> > done, but it's done in another programing language (of which I have no
    > > understanding). I have researched this for hours and hours, but no luck.
    > >
    > > The script I need 'deciphered' to Perl:

    >
    > Have you ever thought why someone would take the time to rewrite that
    > code in Perl for someone they don't know for no reason at all? No one
    > will. Good luck asking people to do your own work for free...


    Hey krakle, if you don't want to help, fine.. cya.
     
    Brad Walton, Oct 11, 2004
    #10
  11. Brad Walton

    Brad Walton Guest

    "Brad Walton" <> wrote in message
    news:...
    > [snip]
    > >
    > > This program is not an interface; it's more of a debugging
    > > print test. Presumably in real life it needs to be turned
    > > into a subroutine that interprets the response.
    > >
    > > Lincoln Stein's book on Network Programming with Perl is
    > > invaluable for learning how to do this sort of thing.
    > >
    > > Like Uri said, if you want someone to write the Perl for you
    > > as well, there are plenty of people for hire...
    > >
    > > --
    > > Peter Scott
    > > http://www.perldebugged.com/
    > > *** NEW *** http://www.perlmedic.com/

    >
    > Thanks! I don't need anyone to write it for me, I just needed some
    > understanding (or deciphering) of this script. You have been a great

    help..
    > I appreciate it!
    >
    > Brad


    Ok, this is what I came up with:

    ----
    #!/usr/bin/perl -w
    use strict;
    use IO::Socket;

    # Connect to the rcon server
    my $sock = new IO::Socket::INET(PeerAddr => '209.209.44.30', PeerPort =>
    '27015', proto => 'tcp',);
    if (!$sock) {
    die "Unable to connect $@\n";
    }

    # Pack packs the data according to a format string
    # integer,integer,integer,null terminated string,null terminated string

    my $login_packet = pack("iiiaa", 18, 1, 3, "password", "");
    print "done: $login_packet\n";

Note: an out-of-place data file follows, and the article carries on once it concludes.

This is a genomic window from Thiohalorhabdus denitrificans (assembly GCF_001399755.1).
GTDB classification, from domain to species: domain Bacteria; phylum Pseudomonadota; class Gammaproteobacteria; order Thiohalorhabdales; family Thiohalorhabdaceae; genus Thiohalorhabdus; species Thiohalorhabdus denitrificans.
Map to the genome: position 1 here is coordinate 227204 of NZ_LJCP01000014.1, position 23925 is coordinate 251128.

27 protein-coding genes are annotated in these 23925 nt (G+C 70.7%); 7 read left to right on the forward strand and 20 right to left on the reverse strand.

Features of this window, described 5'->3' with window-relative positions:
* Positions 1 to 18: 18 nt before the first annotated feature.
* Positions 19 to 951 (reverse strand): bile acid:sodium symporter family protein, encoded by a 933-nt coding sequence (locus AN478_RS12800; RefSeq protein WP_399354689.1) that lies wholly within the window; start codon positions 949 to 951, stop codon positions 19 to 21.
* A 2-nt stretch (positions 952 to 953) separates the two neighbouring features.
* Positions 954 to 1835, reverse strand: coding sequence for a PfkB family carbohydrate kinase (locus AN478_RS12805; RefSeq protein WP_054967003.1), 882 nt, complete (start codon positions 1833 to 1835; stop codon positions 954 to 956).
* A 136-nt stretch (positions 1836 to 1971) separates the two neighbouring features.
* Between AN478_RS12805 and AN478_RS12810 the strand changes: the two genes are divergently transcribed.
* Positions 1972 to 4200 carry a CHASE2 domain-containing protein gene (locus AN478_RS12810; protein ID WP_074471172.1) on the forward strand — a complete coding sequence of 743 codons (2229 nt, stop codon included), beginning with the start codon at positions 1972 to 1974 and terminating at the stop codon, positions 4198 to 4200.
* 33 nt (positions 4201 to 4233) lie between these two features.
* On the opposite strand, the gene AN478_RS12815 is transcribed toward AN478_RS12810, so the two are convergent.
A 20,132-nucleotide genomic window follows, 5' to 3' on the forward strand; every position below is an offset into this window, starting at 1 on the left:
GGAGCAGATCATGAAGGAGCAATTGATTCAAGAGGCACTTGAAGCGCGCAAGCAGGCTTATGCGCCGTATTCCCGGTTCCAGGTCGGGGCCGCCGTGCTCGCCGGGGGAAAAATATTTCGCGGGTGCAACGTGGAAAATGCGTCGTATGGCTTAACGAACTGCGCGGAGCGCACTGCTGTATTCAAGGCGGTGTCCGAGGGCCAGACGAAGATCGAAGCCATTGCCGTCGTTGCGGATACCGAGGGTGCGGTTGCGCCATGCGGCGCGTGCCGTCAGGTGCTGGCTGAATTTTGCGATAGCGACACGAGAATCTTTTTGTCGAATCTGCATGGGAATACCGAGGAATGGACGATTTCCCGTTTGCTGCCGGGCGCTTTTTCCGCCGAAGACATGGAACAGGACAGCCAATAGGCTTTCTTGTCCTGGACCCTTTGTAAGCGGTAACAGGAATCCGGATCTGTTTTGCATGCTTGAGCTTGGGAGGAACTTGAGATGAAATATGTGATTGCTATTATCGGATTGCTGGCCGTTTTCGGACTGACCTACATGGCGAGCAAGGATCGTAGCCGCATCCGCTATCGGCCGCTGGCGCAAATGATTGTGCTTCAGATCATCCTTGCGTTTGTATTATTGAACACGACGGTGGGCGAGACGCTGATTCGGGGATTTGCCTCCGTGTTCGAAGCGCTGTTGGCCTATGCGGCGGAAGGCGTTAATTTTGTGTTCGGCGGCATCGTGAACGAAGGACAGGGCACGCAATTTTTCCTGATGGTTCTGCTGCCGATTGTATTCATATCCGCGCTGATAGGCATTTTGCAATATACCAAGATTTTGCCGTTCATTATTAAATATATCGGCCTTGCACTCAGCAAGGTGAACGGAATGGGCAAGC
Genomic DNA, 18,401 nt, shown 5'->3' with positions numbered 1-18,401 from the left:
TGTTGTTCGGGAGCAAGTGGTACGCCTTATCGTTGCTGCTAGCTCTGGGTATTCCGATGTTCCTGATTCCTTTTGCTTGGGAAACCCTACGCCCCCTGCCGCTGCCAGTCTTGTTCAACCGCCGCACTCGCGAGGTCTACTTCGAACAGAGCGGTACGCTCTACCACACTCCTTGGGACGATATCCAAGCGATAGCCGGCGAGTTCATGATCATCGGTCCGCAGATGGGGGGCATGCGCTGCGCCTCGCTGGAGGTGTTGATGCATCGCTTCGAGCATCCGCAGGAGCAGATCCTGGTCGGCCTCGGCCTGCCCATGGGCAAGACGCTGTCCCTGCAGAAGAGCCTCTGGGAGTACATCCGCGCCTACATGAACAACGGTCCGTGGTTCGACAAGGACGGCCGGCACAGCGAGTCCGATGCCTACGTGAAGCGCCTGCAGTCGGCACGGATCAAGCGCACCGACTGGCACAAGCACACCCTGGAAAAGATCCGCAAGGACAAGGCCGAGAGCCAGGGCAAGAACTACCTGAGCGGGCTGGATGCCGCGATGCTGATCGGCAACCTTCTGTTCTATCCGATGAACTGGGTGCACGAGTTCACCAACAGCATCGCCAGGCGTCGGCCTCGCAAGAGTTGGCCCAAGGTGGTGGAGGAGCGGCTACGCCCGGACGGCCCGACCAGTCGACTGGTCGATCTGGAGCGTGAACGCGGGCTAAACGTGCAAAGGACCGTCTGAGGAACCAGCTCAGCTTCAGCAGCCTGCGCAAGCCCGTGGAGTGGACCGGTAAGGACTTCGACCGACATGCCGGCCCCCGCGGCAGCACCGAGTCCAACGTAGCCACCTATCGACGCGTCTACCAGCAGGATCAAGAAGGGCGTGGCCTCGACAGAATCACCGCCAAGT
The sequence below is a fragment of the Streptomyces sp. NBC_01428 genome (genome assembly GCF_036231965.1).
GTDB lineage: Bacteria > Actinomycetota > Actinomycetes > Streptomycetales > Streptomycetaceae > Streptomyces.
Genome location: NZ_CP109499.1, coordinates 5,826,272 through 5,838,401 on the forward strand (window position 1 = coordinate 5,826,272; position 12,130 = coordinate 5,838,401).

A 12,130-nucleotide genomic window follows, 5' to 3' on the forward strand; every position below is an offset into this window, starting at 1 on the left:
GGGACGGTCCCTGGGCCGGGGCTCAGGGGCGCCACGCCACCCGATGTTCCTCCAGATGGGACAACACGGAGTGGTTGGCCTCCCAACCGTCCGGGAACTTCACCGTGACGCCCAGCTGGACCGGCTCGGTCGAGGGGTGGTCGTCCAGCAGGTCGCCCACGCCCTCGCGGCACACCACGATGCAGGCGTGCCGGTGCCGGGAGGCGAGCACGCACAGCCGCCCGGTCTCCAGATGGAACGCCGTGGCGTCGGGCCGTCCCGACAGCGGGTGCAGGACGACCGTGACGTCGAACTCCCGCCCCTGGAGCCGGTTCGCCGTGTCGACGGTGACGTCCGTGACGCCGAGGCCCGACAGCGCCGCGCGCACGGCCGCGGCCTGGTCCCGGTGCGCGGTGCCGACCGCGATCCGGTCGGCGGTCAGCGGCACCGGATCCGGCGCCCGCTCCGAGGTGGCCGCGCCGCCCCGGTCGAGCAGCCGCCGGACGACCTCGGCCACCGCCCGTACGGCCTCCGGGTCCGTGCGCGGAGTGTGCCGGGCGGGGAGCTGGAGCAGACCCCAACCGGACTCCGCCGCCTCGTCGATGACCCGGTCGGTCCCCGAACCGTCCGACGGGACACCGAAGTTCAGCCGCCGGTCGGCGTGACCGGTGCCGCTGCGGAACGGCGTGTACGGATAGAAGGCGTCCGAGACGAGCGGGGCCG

# Send on the wire
    print $sock $login_packet;

    # Dirty hack from Alfred_Reynolds program
    # sleep(1);

    my $response_packet = <$sock>;

    # Unknown response type but it may look something like this:
    # protocol not defined in example script
    my ($response_size, $response_id, $response) = unpack("iii",
    $response_packet);
    # more speculation follows:
    if ($response_size != 12) {
    die "Weird response size ! 12\n";
    }

    if ($response_id != 1) {
    die "Got response for request we did not send\n";
    }

    if (!$response) {
    die "Response == 0 login failed\n";
    }

    print "All is good!\n";

    exit(0);

    ----

    I'm not sure if I translated it properly, as I'm not getting a response from
    the other end. Does anyone spot any translation errors?

    Thanks for any help, Brad
     
    Brad Walton, Oct 11, 2004
    #11
  12. Brad Walton

    krakle Guest

    "Brad Walton" <> wrote in message news:<>...
    > "krakle" <> wrote in message
    > news:...
    > > "Brad Walton" <> wrote in message

    > news:<>...
    > > > I'm stuck here... I have a sample script which accomplishes the task I

    > need
    > > > done, but it's done in another programing language (of which I have no
    > > > understanding). I have researched this for hours and hours, but no luck.
    > > >
    > > > The script I need 'deciphered' to Perl:

    > >
    > > Have you ever thought why someone would take the time to rewrite that
    > > code in Perl for someone they don't know for no reason at all? No one
    > > will. Good luck asking people to do your own work for free...

    >
    > Hey krakle, if you don't want to help, fine.. cya.


    Here is the best advice you will get: Hire a programmer. :)
     
    krakle, Oct 11, 2004
    #12
  13. Brad Walton

    Peter Scott Guest

    In article <>,
    "Brad Walton" <> writes:
    >my $response_packet = <$sock>;


    You're reading a line back from the socket. The C program showed
    no signs of being line oriented. You need sysread() or recv().

    --
    Peter Scott
    http://www.perldebugged.com/
    *** NEW *** http://www.perlmedic.com/
     
    Peter Scott, Oct 11, 2004
    #13
  14. Brad Walton

    Ben Morrow Guest

    Quoth :
    > In article <>,
    > "Brad Walton" <> writes:
    > >my $response_packet = <$sock>;

    >
    > You're reading a line back from the socket. The C program showed
    > no signs of being line oriented. You need sysread() or recv().


    Or, probably easier, $/ = \NUMBER, which will make <> read in NUMBER-sized
    blocks.

    Ben

    --
    Every twenty-four hours about 34k children die from the effects of poverty.
    Meanwhile, the latest estimate is that 2800 people died on 9/11, so it's like
    that image, that ghastly, grey-billowing, double-barrelled fall, repeated
    twelve times every day. Full of children. [Iain Banks]
     
    Ben Morrow, Oct 11, 2004
    #14
  15. Santa Claus wrote:

    > ! is single line comment not requiring an end comment


    I don't know what language you're talking about, but it's not C.
    Single-line comments in C begin with "//".

    > There are c manuals online


    Perhaps you should read one of them.

    > The last thing I want to tell you is something odd in c that i really
    > hate which os an advanced feature called operator overload.


    That's C++. Operator overloading is not supported by C.

    > way that a person can override the + sign and make it into whatever they